When Facebook (NYSE: FB ) acquired Instagram for $1 billion , many investors wondered if the company had overpaid for the photo-sharing app. Some argued that Facebook had to pay top dollar for the company to prevent its owners from seeking other buyers. Apple (NASDAQ: AAPL ) was among the companies that were rumored to be interested in acquiring Instagram.
Those firms are surely glad they missed out on the opportunity to buy Instagram. The app -- which has 43 million MAUs (monthly active users) -- lost 3.5 million of its daily active users, dropping from roughly 16 million to 12.4 million DAUs. According to AppData , the decline occurred over the last seven days.
More than one week ago Instagram announced that it would place user images in advertisements without consent. Facebook is reportedly behind the policy change , which enraged users all over the world -- including pseudo-celebrities like Kim Kardashian.
"I just don't think they should have the right to sell [our photos] to advertising companies on our behalf," Kardashian told TMZ . "What if we don't want to advertise what they want?"
While she may not be the most reputable person to complain about unwarranted advertising (she receives $10,000 every time she tweets about select products), Kardashian has a point. No company should be allowed to take users' image and drop them into advertisements. It is wrong, it is borderline illegal and it should not be allowed.
Nonetheless, this is the world that consumers (and celebrities) are forced to live with now that social media has taken over. Nothing is private.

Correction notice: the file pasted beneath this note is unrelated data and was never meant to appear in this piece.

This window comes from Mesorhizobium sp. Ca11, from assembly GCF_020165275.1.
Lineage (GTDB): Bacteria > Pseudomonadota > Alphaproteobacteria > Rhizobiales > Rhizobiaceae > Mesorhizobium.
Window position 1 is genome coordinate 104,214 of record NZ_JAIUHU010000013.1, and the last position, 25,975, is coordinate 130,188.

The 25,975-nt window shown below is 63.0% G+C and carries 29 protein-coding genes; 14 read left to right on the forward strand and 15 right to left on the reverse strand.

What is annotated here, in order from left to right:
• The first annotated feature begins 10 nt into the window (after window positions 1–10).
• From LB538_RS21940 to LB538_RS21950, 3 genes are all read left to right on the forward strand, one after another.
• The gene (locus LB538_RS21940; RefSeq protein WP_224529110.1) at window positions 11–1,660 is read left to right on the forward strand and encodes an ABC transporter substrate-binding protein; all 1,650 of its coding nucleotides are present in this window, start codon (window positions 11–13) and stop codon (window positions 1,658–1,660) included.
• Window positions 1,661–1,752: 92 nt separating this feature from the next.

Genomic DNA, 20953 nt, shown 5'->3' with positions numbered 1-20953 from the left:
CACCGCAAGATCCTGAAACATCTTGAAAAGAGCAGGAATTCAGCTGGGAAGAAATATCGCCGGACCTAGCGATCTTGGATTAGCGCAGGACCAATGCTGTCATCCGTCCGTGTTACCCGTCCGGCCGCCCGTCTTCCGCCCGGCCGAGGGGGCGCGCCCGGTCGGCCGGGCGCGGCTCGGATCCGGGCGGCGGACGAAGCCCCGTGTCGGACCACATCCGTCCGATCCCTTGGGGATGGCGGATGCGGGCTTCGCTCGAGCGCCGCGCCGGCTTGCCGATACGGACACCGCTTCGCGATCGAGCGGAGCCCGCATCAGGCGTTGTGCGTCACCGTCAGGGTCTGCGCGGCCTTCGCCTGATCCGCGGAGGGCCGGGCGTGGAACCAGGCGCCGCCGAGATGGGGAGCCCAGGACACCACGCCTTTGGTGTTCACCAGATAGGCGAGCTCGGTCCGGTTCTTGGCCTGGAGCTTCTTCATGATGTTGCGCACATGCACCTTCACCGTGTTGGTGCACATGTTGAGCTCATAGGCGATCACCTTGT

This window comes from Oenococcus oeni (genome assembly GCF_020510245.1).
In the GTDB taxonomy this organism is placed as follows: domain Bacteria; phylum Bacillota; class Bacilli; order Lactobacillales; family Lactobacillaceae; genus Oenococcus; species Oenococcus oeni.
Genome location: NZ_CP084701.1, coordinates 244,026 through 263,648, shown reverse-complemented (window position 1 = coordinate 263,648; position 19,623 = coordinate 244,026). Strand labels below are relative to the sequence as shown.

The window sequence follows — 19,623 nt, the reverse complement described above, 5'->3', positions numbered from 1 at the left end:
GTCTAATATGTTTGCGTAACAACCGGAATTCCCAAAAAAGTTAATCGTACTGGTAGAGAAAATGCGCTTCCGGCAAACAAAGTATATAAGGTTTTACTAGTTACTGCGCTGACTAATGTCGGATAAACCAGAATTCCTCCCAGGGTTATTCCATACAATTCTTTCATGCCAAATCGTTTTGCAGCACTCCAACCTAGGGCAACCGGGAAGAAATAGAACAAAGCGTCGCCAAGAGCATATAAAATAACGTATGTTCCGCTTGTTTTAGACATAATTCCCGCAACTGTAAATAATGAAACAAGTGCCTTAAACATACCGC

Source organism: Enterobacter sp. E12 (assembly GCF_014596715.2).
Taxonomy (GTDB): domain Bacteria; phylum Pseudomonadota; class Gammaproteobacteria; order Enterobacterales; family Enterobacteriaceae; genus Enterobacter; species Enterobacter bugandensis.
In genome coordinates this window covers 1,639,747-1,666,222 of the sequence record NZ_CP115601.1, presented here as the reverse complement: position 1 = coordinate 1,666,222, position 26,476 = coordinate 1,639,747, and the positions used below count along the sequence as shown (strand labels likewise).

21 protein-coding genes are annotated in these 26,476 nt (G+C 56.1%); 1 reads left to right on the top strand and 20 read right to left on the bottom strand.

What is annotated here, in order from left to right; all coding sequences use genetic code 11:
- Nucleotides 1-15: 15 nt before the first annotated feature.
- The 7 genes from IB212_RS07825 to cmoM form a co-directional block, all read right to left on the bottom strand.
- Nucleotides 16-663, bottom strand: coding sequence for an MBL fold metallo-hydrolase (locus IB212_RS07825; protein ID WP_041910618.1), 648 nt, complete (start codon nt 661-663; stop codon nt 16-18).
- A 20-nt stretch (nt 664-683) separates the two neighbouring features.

Will this really hurt Facebook? The stock is currently down more than two percent. Before investors cry a river, however, it is important to remember that Facebook has one billion users worldwide. They are not going anywhere. There may be alternatives like Google+ (NASDAQ: GOOG ), but no one cares about them. They may survive but they will not top Facebook any time soon.
For that to occur, one of two things would have to happen. Either a competitor would have to improve upon everything Facebook created and produce a true revolution within social media, or Facebook will have to become so unbearable that users cannot help but abandon the service. Until then, the social network will continue to thrive.
Some traders believe that this could present an opportunity for Yahoo's (NASDAQ: YHOO ) photo-sharing service, flickr, to make a comeback. Investors should not get their hopes up. According to AppData, the service lost 20,000 of its DAUs over the last seven days. Only 60,000 DAUs remain, along with 400,000 MAUs. With numbers so low, Facebook and Instagram do not have anything to worry about.
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